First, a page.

Many people who are involved in SEO do the things that we have been doing for years in SEO: keyword research, optimising content with keywords, building internal links and external links, tracking rankings and so on. The question is how tenable is this SEO strategy? Can you continue in this way for years or is it time to reconsider SEO and the strategy you pursue?
The most common SEO strategy
Most people who are engaged in SEO want to rank as high as possible for that one keyword or that small group of interesting keywords. In my opinion, you can hardly call this a strategy. It is actually more of a goal and I think we should ask ourselves why we want that so badly. Presumably people think that you get the most out of SEO if you are in first place. A big misconception it seems to me. Yes, you are at the highest possible position for that one term but that is all there is to it as far as I am concerned. I always call this strategy vertical SEO or traditional SEO. The tactical interpretation is usually: keyword research, one page optimisations and attracting external links. The corresponding KPI is rankings.
Why the current SEO strategy is not sustainable
I have written a lot about it before, but never before have I written a blog that was really purely about the different SEO strategies. Therefore, a small summary of why I think the current way of SEO will not last much longer. As far as I am concerned, the current way we do SEO is surrounded by misconceptions. We all do keyword research to know what people are looking for. But what good are keywords really? They don’t tell you anything about what your customer is looking for. The second problem is that everyone consults the same tools and so everyone focuses on the one keyword with the highest search volume. That promises to be a busy affair. A third problem is that this competition ensures that in most markets SEO is simply no longer accessible to everyone. As a smaller player, you just can’t compete with the top terms. Somehow, we accept that in ‘real markets’ there are barriers to entry, but for SEO this does not seem to be the case. A fourth problem is that everyone focuses on links in order to rank higher. The result is that we are all on the hunt for the best links (because that is often what makes the difference) and thus it has become a budgetary issue: who buys the best links? But is visibility really for sale through links? Or is Google working hard to become smarter? What if Google gets better at using AI and machine learning to find out what people are looking for and what makes them happy? And what if it’s no longer about keywords, but the information needs of your customer that are much more complex than just some keywords?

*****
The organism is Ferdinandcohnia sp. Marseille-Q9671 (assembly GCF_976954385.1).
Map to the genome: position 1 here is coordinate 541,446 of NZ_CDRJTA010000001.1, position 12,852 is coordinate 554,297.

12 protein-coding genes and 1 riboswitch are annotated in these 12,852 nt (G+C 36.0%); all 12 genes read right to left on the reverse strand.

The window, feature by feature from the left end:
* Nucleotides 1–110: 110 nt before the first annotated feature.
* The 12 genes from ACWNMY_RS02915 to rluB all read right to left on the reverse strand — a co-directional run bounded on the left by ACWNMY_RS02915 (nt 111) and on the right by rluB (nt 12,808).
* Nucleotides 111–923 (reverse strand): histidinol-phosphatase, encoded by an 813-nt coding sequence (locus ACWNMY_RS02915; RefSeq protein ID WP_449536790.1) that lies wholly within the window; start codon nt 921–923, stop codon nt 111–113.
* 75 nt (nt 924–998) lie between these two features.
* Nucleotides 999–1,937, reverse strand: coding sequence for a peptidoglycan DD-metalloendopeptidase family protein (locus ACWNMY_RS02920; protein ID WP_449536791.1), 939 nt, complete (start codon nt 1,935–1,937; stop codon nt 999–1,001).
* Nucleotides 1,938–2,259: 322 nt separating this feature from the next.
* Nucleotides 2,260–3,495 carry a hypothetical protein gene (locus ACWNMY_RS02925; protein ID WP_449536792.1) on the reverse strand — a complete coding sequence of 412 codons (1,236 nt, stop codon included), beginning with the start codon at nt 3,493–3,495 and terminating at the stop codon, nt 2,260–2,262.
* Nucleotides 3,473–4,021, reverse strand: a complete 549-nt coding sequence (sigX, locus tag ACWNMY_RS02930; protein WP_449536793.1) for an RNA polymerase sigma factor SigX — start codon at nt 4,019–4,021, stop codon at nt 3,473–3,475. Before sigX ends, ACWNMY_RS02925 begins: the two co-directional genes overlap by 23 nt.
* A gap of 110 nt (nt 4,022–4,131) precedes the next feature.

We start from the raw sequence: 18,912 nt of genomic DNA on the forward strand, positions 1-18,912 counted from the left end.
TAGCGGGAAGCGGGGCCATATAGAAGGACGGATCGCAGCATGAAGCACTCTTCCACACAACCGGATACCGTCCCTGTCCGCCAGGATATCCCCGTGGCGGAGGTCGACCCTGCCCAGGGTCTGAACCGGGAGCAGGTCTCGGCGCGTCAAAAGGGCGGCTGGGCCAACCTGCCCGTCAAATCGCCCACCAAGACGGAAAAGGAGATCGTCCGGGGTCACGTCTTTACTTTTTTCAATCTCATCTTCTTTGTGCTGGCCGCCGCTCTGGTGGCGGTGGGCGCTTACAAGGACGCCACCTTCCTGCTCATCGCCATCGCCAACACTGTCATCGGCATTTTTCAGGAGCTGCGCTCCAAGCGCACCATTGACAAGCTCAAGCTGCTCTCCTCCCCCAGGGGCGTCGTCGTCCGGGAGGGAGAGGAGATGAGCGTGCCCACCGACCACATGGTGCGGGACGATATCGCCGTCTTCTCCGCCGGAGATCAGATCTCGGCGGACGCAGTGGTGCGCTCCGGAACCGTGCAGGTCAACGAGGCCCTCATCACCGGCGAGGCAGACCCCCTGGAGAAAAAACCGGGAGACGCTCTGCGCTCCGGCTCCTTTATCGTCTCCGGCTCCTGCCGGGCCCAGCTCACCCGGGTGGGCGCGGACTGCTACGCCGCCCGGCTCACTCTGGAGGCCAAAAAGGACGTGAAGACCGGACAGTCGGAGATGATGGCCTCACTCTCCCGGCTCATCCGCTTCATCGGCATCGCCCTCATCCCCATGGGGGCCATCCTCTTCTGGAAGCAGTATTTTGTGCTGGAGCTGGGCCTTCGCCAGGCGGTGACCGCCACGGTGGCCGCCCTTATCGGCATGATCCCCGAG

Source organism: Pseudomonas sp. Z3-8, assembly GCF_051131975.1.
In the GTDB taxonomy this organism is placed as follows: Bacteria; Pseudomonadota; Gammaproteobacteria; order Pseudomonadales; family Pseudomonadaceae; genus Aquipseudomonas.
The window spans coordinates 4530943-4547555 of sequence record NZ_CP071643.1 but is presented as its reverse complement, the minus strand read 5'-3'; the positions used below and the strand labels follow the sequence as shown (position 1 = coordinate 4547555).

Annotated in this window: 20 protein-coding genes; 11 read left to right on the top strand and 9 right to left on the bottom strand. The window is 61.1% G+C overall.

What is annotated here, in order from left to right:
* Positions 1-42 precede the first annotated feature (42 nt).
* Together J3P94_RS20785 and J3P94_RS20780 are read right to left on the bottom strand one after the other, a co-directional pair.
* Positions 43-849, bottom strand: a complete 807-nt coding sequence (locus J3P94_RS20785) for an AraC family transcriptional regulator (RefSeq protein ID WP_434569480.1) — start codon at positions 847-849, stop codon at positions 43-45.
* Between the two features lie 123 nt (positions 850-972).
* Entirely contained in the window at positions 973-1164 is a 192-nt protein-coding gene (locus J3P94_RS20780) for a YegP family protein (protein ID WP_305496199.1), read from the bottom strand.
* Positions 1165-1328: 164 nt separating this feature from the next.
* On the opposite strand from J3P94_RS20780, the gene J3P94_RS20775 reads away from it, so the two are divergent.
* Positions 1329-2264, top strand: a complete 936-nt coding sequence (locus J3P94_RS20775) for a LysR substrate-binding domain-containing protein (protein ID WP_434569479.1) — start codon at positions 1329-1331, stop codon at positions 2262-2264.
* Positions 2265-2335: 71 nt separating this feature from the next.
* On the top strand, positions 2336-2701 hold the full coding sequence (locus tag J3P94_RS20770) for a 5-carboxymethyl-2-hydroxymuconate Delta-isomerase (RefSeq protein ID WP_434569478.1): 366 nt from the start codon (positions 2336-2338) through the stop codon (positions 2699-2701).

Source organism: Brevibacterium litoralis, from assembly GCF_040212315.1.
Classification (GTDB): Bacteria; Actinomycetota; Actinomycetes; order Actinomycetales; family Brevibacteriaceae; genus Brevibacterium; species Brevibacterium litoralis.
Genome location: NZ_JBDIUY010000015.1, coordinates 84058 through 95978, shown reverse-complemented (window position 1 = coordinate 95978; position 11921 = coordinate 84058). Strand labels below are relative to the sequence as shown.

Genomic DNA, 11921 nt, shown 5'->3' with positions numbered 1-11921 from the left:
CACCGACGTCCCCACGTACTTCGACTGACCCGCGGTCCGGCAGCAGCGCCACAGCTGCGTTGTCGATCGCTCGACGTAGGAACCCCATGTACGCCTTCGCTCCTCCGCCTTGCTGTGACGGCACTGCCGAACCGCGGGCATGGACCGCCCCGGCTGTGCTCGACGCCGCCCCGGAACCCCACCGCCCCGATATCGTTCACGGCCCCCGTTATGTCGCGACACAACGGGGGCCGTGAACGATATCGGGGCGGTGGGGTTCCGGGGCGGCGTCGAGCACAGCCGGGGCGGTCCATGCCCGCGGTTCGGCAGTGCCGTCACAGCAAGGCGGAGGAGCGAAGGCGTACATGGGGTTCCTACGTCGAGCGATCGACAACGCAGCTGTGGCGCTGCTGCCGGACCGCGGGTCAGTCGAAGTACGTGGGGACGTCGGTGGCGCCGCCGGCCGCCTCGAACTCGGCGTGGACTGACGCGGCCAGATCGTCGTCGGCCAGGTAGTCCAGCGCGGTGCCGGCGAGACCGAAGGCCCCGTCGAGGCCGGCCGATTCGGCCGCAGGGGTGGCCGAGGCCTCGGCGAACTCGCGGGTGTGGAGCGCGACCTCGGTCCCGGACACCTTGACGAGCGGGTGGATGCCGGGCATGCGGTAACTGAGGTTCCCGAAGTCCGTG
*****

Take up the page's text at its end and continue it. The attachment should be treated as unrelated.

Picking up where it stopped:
Is another SEO strategy possible?
Yes, as far as I am concerned, there is another SEO strategy worth reconsidering. It is not about ranking as high as possible, but as widely as possible. It is about as many searches as possible within the entire customer journey. For SEO that is think and do. In the see phase, people are not yet proactively looking for something, but you have to trigger them. SEO does not play a role in this phase. SEO only comes into play in the think phase; people have a problem and start to investigate. In the care phase SEO also plays a small role: people need to be triggered again and are therefore in a more or less reactive state of being.
However, most people who do SEO now only focus on the do-phase: keyword bound SEO. You may be number one on that one term, but you are missing a huge chunk of the market. If you go for a SEO strategy that allows you to rank more broadly, you will also focus on traffic in the think phase. The disadvantage: it often takes longer for this traffic to convert. The advantage: the market is open for these types of searches because everyone is busy with keywords and rankings. This means that you can often achieve much faster results if you are prepared to pursue a different strategy. I call this strategy Horizontal SEO.
Do you have to do anything (at all) with SEO?
Before you start wondering whether you should do something to your SEO strategy, it seems useful to me to first consider whether SEO is really an interesting channel for you. Because that a channel exists, does not mean that you really need to do something with it. If you offer a service where people simply do not go online looking for information, then SEO is by definition not the channel for you. Imagine that you are in the security of events. The question is then whether people in the organisation will use Google to look for a security guard or whether they know someone within their own network. I suspect the latter. Should you then want to rank high on ‘festival security’? That doesn’t seem worth the investment to me.
Another thing: if you are a small entrepreneur with a clothes shop in a medium-sized town, do you need to do anything with SEO or can you perhaps acquire new customers more easily via Pinterest and other social channels? I suspect the latter.
Another one: you are a brand name and would like to get started with SEO. The first question is: what do you expect from SEO? Do you sell trainers and want to be number one on ‘trainers’ with your brand? I think you can forget that. Google will always show a webshop where people can compare and not that one brand. If you work for a brand, by definition you are playing a completely different game. A last example: suppose you sell window screens and you want to attract customers through Google, is SEO still the appropriate channel for this? How much should you invest as a newcomer to become visible on this search term? Probably the costs do not outweigh the benefits and quite frankly: how much more search volume is there outside the term ‘window screener’? So my point is: don’t do something with SEO just because the channel exists. Do something with it only if you actually benefit from it.